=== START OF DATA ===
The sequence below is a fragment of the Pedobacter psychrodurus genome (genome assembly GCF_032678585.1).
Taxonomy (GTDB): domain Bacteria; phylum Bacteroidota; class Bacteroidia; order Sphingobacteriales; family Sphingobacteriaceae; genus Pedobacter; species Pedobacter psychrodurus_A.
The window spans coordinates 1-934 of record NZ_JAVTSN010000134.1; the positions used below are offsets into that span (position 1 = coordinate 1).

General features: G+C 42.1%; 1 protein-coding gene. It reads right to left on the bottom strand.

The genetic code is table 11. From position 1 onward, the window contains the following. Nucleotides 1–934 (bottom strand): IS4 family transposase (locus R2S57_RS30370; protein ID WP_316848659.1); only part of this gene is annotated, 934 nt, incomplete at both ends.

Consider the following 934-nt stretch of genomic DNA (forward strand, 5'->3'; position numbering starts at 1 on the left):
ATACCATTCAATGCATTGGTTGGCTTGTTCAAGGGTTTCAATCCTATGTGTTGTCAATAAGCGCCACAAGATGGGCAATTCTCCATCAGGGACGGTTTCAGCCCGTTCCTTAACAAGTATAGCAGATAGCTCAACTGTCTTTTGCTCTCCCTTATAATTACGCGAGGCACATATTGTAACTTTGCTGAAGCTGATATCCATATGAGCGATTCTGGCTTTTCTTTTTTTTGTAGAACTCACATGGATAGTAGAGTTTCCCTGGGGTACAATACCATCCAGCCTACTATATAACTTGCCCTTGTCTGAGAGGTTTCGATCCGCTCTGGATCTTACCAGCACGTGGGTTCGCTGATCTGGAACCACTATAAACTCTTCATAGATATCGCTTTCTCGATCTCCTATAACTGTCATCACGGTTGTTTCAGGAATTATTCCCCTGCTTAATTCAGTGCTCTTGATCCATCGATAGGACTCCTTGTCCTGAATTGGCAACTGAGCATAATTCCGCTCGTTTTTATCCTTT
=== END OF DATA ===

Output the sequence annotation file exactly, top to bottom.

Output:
The sequence below is a fragment of the Pedobacter psychrodurus genome (genome assembly GCF_032678585.1).
Taxonomy (GTDB): domain Bacteria; phylum Bacteroidota; class Bacteroidia; order Sphingobacteriales; family Sphingobacteriaceae; genus Pedobacter; species Pedobacter psychrodurus_A.
The window spans coordinates 1-934 of record NZ_JAVTSN010000134.1; the positions used below are offsets into that span (position 1 = coordinate 1).

General features: G+C 42.1%; 1 protein-coding gene. It reads right to left on the bottom strand.

The genetic code is table 11. From position 1 onward, the window contains the following. Nucleotides 1–934 (bottom strand): IS4 family transposase (locus R2S57_RS30370; protein ID WP_316848659.1); only part of this gene is annotated, 934 nt, incomplete at both ends.

Consider the following 934-nt stretch of genomic DNA (forward strand, 5'->3'; position numbering starts at 1 on the left):
ATACCATTCAATGCATTGGTTGGCTTGTTCAAGGGTTTCAATCCTATGTGTTGTCAATAAGCGCCACAAGATGGGCAATTCTCCATCAGGGACGGTTTCAGCCCGTTCCTTAACAAGTATAGCAGATAGCTCAACTGTCTTTTGCTCTCCCTTATAATTACGCGAGGCACATATTGTAACTTTGCTGAAGCTGATATCCATATGAGCGATTCTGGCTTTTCTTTTTTTTGTAGAACTCACATGGATAGTAGAGTTTCCCTGGGGTACAATACCATCCAGCCTACTATATAACTTGCCCTTGTCTGAGAGGTTTCGATCCGCTCTGGATCTTACCAGCACGTGGGTTCGCTGATCTGGAACCACTATAAACTCTTCATAGATATCGCTTTCTCGATCTCCTATAACTGTCATCACGGTTGTTTCAGGAATTATTCCCCTGCTTAATTCAGTGCTCTTGATCCATCGATAGGACTCCTTGTCCTGAATTGGCAACTGAGCATAATTCCGCTCGTTTTTATCCTTT